In the case of CoBrA artists working immediately after the war, the dream was often a nightmare of war and the challenges of survival. The irrationality of dream sequences is distilled into a vocabulary of haunting images, often several juxtaposed, such as a bird and skulls, figurative but eschewing cohesive narrative structure. The artists of CoBrA were living such dreams , not merely reflecting upon it. The courage to continue to make art in these circumstances, and the discipline to do so, were fueled by a need to rescue meaning from senseless violence or what might seem like the triumph of demonic forces. The conundrum of theodicy must have been vividly present; how can God be good if this evil is triumphant? In the immediate aftermath of the war, the imagery of the CoBrA artists is often of skulls, piled corpses, or hordes of the insane. Not since the work of Goya have these subjects been conveyed so convincingly. Yet they also enjoyed camaraderie among themselves, and a rare wit and erotic vitality evident in the work of Alechinsky, Jorn, and Heerup. Later work reveals the lifting of the post-war pall as it becomes more playful, with the appearance of satirical images of animals (snakes, birds, bears), with a sense of liberation and transgression as in the “modifications” of Jorn and others who painted over flea-market paintings to give them new and often absurd meaning.
Emphasis on directness, accessing the intuitive and universal, is expressed in paint application. The privileged position of the brush as the tool between the hand and the canvas was one of a multitude of conventions discarded. Accessing the raw emotion of the artist to convey a maelstrom of feeling was achieved through aggressive paint application. Breaking with tradition, Karel Appel invented “action painting” and Alechinsky, at about the same time that Jackson Pollock made a similar discovery in the U.S., began to pour paint directly onto the canvas. Emphasis on directness, obviating narrative content plotted out in advance, reveals an underlying skepticism of language, an attitude characteristic of Romanticism but which took new form, questioning the power and misuse of language, that emerged in postmodern thought. This skepticism, by extension, is applied to the language of recognizable imagery in the work of abstract artists. The CoBrA work balances between pure abstraction and non-specific figuration. In the case of the Americans, abstraction was a way to convey that meaning is unutterable. Among some of the artists in CoBrA, it may be that the meaning found is unspeakable.
If American abstraction looks inward, into the unique center of the artist, the content of the CoBrA work is less individualistic. It reflects post-war malaise as Europe took stock of its culture in the aftershock of destruction and dispersal of populations, humiliation on a national scale in the case of countries such as France, and realization of the horrors of genocide as the Nazi extermination camps were opened. The artists participated in and insisted upon a conjunction of art and social causes, and their work contains content at least metaphoric and sometimes explicitly referential. Some members of CoBrA became leaders of or activists in other groups such as the Situationiste Internationale, that group of artistic and literary rebels whose actions contributed to the student-worker alliance in Paris in May 1968. The CoBrA artists produced manifestoes in the journals Cobra and Reflex during the CoBrA period; others continued to publish in International Situationiste, articulating social revolutionary solidarity, and pursued a course of challenging both aesthetic norms and social conventions, both of which seemed dated and reflective of a naïveté eradicated by the war. While the abstract expressionists in this country, influenced and inspired by the new value placed on psychoanalysis, sought to liberate the inner self, the Europeans sought to plumb not only the individual and his psyche, but the destruction of society and civilization and the human capacity for cruelty. The spirit of transgression that marks this work, expressed sometimes in violent imagery or paint application, reflects the dark mood of Europe after the war and during the period of recovery. The CoBrA artists saw the ruins of Europe as something that could only have been produced by brutes or madmen.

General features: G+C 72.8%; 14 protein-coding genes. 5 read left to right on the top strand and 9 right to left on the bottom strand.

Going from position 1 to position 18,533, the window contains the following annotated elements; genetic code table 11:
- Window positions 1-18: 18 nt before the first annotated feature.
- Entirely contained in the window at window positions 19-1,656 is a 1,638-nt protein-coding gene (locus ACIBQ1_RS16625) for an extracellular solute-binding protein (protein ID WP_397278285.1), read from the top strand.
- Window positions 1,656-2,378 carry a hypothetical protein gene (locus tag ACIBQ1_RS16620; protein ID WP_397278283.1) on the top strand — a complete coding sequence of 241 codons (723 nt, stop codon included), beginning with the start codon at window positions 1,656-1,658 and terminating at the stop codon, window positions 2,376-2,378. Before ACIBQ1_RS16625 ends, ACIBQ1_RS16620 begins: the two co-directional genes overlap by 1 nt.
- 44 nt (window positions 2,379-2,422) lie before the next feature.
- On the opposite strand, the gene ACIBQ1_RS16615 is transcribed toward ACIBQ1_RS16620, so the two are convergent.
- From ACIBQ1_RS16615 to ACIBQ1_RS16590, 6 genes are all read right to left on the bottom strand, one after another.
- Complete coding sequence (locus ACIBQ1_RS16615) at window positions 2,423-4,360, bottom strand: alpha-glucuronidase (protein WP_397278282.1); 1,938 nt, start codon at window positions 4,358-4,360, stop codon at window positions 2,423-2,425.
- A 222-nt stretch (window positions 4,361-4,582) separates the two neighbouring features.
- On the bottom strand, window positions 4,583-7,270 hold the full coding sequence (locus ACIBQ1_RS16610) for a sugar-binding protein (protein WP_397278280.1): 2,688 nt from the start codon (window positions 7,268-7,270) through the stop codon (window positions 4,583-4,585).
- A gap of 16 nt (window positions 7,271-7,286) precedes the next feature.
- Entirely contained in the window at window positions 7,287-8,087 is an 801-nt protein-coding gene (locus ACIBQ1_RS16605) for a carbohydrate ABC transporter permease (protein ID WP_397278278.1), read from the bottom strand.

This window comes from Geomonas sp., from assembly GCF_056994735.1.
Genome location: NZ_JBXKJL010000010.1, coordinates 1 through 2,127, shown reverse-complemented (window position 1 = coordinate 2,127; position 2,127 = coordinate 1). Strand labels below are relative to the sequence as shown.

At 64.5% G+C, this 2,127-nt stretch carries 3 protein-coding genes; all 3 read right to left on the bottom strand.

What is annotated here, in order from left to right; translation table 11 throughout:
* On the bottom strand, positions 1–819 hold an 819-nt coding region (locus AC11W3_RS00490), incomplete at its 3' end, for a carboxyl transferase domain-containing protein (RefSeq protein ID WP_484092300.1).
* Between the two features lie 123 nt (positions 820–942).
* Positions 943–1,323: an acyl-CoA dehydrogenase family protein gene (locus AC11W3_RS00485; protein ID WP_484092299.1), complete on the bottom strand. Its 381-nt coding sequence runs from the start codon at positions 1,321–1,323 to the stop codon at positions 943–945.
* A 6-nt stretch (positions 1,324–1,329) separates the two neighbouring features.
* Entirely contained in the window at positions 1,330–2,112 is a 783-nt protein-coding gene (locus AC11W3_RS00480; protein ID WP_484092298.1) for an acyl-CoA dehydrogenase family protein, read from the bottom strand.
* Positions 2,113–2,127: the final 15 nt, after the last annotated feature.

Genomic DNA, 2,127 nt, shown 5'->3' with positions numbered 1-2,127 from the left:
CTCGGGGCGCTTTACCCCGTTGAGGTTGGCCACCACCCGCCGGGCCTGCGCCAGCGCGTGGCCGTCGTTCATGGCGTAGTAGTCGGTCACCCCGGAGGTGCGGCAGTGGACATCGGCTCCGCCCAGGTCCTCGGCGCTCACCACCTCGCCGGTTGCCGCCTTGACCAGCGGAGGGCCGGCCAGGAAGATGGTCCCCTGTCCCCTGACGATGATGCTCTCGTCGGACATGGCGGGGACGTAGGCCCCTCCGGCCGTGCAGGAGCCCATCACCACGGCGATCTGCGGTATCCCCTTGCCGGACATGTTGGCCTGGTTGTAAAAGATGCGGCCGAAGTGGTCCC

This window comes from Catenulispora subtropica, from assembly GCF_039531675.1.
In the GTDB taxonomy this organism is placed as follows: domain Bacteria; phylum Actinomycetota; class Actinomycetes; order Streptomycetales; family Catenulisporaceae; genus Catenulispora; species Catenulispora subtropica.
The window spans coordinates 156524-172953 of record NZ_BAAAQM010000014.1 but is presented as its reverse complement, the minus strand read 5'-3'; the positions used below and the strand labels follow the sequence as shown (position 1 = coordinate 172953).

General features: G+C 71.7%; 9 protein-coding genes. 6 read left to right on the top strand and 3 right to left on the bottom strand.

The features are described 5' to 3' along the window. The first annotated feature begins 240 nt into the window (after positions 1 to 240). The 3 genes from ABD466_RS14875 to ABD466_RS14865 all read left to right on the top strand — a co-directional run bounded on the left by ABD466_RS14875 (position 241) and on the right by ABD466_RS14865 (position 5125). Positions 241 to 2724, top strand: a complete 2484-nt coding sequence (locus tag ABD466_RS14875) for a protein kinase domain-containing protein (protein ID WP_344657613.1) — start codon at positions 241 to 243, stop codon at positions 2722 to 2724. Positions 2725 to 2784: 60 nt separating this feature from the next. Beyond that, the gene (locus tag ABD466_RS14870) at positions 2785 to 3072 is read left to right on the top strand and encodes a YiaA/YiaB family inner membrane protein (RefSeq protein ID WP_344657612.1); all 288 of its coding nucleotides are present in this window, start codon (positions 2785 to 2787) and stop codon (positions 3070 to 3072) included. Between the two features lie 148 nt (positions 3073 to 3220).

Many of the artists had studied with the masters of the School of Paris
prior to the debacle of the war. Asger Jorn had studied with Fernand Leger,
and a painting reflecting this influence, now in the collection of the
ASU Art Museum, will be discussed. The work has much in common with that
of the New York School. Jorn, like Alechinsky and Pollock, made all-over
paintings that repeat rhythmic patterns. The influence of earlier European
art is ironically reflected in Christian Dotremont’s Armoire (1949)
by Alechinsky, which takes the image of the window so frequently seen
in the work of Henri Matisse, and paints it on the wooden-slatted doors
of a French armoire. Alechinsky is not only paying homage to and revitalizing
the conceit of the window, he is re-cycling the detritus of a demolished
building. Further, rather than repeating the formula so often seen in
the sun-filled paintings of the pre-war Raoul Dufy or Matisse, Alechinsky
paints the doors closed. Rather than linking interior and exterior, he
is shutting out the world. Like his cohorts in CoBrA, Alechinsky is reframing
history and art history in a manner that parallels the postmodern strategy
that, in fact, was being articulated in the Collège de Philosophie
at a time that it began to reshape and edge out existentialism, which
had been the prevailing philosophic school.
The CoBrA work is relevant to this historic moment. Much of the work reflects the confrontation of horrors of war and the determination to rebuild both physically and psychically in its aftermath. It is appropriate to the present as art is being asked to assist in addressing the meaning of violence.